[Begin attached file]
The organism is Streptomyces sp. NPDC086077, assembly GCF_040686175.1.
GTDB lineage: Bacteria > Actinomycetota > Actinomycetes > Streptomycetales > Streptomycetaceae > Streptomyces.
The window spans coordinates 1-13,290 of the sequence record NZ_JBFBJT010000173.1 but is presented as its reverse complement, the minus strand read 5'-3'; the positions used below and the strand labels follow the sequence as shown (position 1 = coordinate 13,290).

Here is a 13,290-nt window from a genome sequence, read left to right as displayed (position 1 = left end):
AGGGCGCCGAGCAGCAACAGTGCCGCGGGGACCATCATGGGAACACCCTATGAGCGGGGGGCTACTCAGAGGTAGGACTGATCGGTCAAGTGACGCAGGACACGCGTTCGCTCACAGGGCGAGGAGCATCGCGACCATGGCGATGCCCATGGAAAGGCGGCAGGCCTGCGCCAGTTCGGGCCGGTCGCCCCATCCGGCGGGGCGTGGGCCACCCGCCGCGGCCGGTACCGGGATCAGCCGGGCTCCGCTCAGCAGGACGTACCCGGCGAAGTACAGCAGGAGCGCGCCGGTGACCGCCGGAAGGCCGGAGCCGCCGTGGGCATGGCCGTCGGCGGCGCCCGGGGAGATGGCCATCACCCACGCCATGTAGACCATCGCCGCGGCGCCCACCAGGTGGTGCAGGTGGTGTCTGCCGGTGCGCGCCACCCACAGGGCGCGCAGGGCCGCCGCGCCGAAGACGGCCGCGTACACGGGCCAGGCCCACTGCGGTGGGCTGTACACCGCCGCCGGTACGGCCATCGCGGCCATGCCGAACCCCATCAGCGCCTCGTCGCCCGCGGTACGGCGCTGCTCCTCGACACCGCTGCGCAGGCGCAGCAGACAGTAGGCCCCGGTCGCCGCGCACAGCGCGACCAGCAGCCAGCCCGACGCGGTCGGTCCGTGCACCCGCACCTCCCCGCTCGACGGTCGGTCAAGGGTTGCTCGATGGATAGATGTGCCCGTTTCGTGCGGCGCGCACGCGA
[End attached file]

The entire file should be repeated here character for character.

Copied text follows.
The organism is Streptomyces sp. NPDC086077, assembly GCF_040686175.1.
GTDB lineage: Bacteria > Actinomycetota > Actinomycetes > Streptomycetales > Streptomycetaceae > Streptomyces.
The window spans coordinates 1-13,290 of the sequence record NZ_JBFBJT010000173.1 but is presented as its reverse complement, the minus strand read 5'-3'; the positions used below and the strand labels follow the sequence as shown (position 1 = coordinate 13,290).

Here is a 13,290-nt window from a genome sequence, read left to right as displayed (position 1 = left end):
AGGGCGCCGAGCAGCAACAGTGCCGCGGGGACCATCATGGGAACACCCTATGAGCGGGGGGCTACTCAGAGGTAGGACTGATCGGTCAAGTGACGCAGGACACGCGTTCGCTCACAGGGCGAGGAGCATCGCGACCATGGCGATGCCCATGGAAAGGCGGCAGGCCTGCGCCAGTTCGGGCCGGTCGCCCCATCCGGCGGGGCGTGGGCCACCCGCCGCGGCCGGTACCGGGATCAGCCGGGCTCCGCTCAGCAGGACGTACCCGGCGAAGTACAGCAGGAGCGCGCCGGTGACCGCCGGAAGGCCGGAGCCGCCGTGGGCATGGCCGTCGGCGGCGCCCGGGGAGATGGCCATCACCCACGCCATGTAGACCATCGCCGCGGCGCCCACCAGGTGGTGCAGGTGGTGTCTGCCGGTGCGCGCCACCCACAGGGCGCGCAGGGCCGCCGCGCCGAAGACGGCCGCGTACACGGGCCAGGCCCACTGCGGTGGGCTGTACACCGCCGCCGGTACGGCCATCGCGGCCATGCCGAACCCCATCAGCGCCTCGTCGCCCGCGGTACGGCGCTGCTCCTCGACACCGCTGCGCAGGCGCAGCAGACAGTAGGCCCCGGTCGCCGCGCACAGCGCGACCAGCAGCCAGCCCGACGCGGTCGGTCCGTGCACCCGCACCTCCCCGCTCGACGGTCGGTCAAGGGTTGCTCGATGGATAGATGTGCCCGTTTCGTGCGGCGCGCACGCGA